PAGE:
What if you start up your heater and you see this happening:
- The fuel pump is sucking fuel from the line, instead of pumping it from the tank.
- You smell smoke or see smoke going into the burner housing (the sign that the burner is drawing combustion air out of the stack and into the chamber).
- When you put your hand in front of the blower, air is not blowing out. Instead, the blower is drawing in air.
These are the signs that the motor is running backwards.
Last month we received a service call to an oilfield well site that was starting up for the season. The 4M BTU oilfield boiler had just come back from recertification and annual maintenance. The eight-member crew was standing by, waiting for heat so that they could begin working in the -2C weather.
The technician hooked up the heater, turned it on, and knew from the signs that the motor was running backwards. He went to the Internet and found instructions for reversing the rotation of a three phase motor. The instruction was simply this: switch any two wires.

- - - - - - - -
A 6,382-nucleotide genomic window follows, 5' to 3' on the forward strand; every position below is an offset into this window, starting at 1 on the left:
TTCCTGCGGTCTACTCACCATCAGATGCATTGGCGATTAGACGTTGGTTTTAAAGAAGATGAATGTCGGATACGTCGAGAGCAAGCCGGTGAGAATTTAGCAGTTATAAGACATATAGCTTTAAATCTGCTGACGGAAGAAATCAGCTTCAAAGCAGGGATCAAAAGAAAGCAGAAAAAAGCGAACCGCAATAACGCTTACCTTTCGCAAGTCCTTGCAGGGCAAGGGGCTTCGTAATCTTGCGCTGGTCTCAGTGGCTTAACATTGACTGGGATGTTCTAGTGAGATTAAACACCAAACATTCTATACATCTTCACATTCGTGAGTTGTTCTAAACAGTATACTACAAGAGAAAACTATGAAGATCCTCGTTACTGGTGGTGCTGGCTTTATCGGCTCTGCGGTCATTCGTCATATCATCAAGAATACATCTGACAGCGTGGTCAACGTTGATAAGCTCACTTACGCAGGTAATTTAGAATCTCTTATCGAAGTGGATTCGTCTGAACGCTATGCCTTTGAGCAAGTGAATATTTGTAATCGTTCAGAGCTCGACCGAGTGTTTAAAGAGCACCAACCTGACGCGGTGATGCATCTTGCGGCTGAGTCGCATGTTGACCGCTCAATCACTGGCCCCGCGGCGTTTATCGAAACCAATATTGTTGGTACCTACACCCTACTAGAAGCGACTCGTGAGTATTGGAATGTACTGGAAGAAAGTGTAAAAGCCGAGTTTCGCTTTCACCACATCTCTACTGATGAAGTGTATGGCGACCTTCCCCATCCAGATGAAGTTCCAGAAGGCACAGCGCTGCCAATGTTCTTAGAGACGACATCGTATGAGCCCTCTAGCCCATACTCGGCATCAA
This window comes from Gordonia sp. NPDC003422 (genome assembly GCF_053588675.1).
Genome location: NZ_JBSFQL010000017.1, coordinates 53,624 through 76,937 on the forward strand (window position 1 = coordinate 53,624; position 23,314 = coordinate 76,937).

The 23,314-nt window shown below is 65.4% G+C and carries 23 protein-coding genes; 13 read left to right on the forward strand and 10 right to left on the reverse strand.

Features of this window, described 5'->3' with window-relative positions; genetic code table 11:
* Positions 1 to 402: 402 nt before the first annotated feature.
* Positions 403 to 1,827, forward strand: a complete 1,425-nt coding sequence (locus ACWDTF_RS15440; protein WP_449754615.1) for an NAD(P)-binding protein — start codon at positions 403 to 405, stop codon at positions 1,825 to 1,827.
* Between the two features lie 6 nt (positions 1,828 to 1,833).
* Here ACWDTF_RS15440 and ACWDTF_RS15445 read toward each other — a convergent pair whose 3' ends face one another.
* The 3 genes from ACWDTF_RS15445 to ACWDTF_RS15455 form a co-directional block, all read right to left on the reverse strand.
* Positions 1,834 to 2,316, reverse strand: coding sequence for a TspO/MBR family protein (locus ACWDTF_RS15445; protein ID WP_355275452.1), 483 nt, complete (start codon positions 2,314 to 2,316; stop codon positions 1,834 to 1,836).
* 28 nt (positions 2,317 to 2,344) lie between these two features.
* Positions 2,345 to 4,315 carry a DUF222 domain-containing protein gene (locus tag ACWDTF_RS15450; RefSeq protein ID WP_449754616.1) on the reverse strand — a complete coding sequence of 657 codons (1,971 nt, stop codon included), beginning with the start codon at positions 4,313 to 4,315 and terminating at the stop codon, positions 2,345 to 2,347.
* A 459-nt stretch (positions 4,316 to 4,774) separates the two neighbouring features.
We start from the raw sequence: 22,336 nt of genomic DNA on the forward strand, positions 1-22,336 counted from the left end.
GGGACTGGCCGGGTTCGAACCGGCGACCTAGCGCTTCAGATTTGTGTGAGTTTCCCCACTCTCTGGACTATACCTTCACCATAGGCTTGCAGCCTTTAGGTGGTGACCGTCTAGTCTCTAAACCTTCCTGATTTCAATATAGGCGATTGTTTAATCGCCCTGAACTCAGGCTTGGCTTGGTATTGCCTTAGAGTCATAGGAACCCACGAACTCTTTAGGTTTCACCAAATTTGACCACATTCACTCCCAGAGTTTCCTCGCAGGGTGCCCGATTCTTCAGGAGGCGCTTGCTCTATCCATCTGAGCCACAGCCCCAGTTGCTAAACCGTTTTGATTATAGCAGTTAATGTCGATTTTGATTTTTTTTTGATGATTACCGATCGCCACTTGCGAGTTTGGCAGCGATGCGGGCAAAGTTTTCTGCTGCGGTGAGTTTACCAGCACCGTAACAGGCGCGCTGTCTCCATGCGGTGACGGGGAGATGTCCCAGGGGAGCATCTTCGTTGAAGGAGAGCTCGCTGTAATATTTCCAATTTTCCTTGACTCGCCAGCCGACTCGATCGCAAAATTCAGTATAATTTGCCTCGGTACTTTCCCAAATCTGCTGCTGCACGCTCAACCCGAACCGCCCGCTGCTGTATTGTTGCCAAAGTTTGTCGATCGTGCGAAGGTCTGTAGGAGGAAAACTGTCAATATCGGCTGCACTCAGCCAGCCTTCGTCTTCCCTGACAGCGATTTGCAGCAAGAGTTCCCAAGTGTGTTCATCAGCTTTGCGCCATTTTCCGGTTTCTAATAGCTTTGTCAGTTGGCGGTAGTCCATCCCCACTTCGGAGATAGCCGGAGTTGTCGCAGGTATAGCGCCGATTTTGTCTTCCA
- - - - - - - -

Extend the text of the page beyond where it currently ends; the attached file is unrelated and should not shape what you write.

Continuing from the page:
This is where the problem begins.
The boiler’s motor actually has five wires:
- White – neutral
- Green – ground
- Red – hot lead
- Blue – hot lead
- Black – hot lead
If the technician had switched any two of the three hot leads (red, blue, black), he would have got the result he wanted. Instead, he randomly chose the white and red wires. When he started the boiler, 208 volts, instead of 120, surged through the controller.
At 9 a.m. he called for help. We talked through the problem and had him try some different things, but nothing was working. Mark grabbed some parts and drove to the wellsite. By 1 p.m. he had the boiler repaired and working again.
It was a costly mistake. The voltage had burned the ignition transformer ($800) and the flame controller ($1,400). The service call was $3,000. And these were minor costs compared to the downtime of eight-crew members for half a day.
My best advice is to have an electrician hook up your boiler or heater. Otherwise, keep in mind this lesson and remember the facts about the motor’s five wires.
In another post, I’ll tell you why motors sometimes get reversed, and what you can and cannot do about it.